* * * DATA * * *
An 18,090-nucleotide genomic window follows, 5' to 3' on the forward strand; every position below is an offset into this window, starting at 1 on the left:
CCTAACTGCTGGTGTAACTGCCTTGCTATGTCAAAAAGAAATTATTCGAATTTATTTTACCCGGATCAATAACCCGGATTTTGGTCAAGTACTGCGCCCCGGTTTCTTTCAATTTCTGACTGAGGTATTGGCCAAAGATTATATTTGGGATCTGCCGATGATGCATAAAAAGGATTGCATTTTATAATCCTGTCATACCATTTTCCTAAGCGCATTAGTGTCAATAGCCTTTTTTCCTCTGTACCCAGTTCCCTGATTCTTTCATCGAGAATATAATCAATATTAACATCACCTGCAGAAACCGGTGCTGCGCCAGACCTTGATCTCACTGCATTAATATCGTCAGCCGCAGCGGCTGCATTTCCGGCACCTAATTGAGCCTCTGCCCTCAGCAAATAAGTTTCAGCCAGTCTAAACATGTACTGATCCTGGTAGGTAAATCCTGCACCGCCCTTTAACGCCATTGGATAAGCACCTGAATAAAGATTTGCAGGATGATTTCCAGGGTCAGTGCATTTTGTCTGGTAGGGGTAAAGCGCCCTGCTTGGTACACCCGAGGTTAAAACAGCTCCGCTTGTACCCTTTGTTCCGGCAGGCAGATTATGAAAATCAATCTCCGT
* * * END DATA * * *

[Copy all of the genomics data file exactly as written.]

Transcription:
An 18,090-nucleotide genomic window follows, 5' to 3' on the forward strand; every position below is an offset into this window, starting at 1 on the left:
CCTAACTGCTGGTGTAACTGCCTTGCTATGTCAAAAAGAAATTATTCGAATTTATTTTACCCGGATCAATAACCCGGATTTTGGTCAAGTACTGCGCCCCGGTTTCTTTCAATTTCTGACTGAGGTATTGGCCAAAGATTATATTTGGGATCTGCCGATGATGCATAAAAAGGATTGCATTTTATAATCCTGTCATACCATTTTCCTAAGCGCATTAGTGTCAATAGCCTTTTTTCCTCTGTACCCAGTTCCCTGATTCTTTCATCGAGAATATAATCAATATTAACATCACCTGCAGAAACCGGTGCTGCGCCAGACCTTGATCTCACTGCATTAATATCGTCAGCCGCAGCGGCTGCATTTCCGGCACCTAATTGAGCCTCTGCCCTCAGCAAATAAGTTTCAGCCAGTCTAAACATGTACTGATCCTGGTAGGTAAATCCTGCACCGCCCTTTAACGCCATTGGATAAGCACCTGAATAAAGATTTGCAGGATGATTTCCAGGGTCAGTGCATTTTGTCTGGTAGGGGTAAAGCGCCCTGCTTGGTACACCCGAGGTTAAAACAGCTCCGCTTGTACCCTTTGTTCCGGCAGGCAGATTATGAAAATCAATCTCCGT